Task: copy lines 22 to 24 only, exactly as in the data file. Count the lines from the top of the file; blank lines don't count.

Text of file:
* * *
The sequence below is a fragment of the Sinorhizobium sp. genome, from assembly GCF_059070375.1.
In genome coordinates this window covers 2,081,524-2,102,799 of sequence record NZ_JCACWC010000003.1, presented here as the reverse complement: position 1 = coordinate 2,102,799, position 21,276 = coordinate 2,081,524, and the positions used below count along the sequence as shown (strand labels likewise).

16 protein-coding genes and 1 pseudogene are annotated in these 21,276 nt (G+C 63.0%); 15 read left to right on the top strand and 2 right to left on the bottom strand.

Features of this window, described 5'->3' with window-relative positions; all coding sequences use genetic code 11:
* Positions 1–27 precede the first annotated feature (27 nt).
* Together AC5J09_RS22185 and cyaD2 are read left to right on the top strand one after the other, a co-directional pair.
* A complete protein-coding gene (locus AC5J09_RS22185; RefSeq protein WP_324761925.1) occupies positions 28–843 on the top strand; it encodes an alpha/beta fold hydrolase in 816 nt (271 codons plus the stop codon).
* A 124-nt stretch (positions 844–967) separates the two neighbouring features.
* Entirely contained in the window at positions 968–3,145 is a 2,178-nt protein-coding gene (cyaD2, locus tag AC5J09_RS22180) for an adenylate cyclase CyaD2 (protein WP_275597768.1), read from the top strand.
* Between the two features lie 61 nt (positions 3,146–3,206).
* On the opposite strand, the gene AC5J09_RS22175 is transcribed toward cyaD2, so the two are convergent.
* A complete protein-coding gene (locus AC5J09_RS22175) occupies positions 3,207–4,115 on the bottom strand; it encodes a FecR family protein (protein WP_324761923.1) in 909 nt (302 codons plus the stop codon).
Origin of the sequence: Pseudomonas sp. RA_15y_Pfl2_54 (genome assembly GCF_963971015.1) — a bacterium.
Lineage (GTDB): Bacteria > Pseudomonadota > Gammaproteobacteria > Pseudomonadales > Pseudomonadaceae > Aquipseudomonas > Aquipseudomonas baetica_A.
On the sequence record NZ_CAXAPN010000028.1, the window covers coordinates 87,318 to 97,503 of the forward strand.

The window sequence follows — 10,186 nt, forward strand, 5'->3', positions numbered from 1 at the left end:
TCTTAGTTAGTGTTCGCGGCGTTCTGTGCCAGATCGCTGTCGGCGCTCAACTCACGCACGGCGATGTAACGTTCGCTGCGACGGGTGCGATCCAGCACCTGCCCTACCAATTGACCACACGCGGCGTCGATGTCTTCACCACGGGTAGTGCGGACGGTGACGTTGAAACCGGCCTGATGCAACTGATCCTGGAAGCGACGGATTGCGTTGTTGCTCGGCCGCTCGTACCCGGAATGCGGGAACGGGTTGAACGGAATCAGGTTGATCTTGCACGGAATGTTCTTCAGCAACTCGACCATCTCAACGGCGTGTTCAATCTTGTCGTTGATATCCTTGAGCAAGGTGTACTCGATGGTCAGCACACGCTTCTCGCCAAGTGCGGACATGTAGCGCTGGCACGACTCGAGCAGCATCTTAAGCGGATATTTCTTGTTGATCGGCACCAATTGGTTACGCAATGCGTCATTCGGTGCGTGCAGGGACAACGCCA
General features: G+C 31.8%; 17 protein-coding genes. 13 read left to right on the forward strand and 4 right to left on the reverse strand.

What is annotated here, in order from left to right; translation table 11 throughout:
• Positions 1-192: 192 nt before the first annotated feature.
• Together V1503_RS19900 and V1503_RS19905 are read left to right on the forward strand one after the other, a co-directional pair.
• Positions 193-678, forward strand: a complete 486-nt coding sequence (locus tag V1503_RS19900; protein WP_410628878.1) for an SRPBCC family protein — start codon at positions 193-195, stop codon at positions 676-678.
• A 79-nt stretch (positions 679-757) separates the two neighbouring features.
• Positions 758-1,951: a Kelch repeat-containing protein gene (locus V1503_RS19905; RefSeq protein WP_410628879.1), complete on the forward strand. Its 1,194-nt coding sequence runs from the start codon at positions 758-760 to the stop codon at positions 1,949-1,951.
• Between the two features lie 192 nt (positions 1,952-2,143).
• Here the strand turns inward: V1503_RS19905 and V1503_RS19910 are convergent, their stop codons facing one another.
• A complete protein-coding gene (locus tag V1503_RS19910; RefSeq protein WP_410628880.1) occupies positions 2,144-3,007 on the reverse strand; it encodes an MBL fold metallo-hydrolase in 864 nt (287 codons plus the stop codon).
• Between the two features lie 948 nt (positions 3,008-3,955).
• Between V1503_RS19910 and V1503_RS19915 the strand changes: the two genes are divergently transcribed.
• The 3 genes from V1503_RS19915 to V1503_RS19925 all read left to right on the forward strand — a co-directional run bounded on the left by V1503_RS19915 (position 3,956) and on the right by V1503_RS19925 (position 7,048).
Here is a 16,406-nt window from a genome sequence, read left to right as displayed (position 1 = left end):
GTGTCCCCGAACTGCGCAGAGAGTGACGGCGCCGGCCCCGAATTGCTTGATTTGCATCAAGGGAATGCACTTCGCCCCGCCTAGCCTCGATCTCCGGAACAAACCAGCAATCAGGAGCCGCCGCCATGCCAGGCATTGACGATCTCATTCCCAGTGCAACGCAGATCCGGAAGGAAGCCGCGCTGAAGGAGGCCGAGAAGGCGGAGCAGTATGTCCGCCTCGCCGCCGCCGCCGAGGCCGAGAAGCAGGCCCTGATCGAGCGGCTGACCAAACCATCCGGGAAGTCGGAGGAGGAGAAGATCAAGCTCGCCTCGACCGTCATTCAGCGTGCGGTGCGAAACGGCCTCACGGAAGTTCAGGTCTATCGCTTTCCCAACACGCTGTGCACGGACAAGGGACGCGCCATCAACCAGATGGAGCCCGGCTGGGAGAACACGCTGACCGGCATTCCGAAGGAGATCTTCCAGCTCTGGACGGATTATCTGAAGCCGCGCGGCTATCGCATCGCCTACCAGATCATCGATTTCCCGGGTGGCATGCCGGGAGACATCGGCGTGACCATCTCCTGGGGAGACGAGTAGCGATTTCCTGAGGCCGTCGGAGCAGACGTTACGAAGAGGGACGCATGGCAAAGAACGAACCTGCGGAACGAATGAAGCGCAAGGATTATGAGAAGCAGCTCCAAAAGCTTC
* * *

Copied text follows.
• Positions 193-678, forward strand: a complete 486-nt coding sequence (locus tag V1503_RS19900; protein WP_410628878.1) for an SRPBCC family protein — start codon at positions 193-195, stop codon at positions 676-678.
• A 79-nt stretch (positions 679-757) separates the two neighbouring features.
• Positions 758-1,951: a Kelch repeat-containing protein gene (locus V1503_RS19905; RefSeq protein WP_410628879.1), complete on the forward strand. Its 1,194-nt coding sequence runs from the start codon at positions 758-760 to the stop codon at positions 1,949-1,951.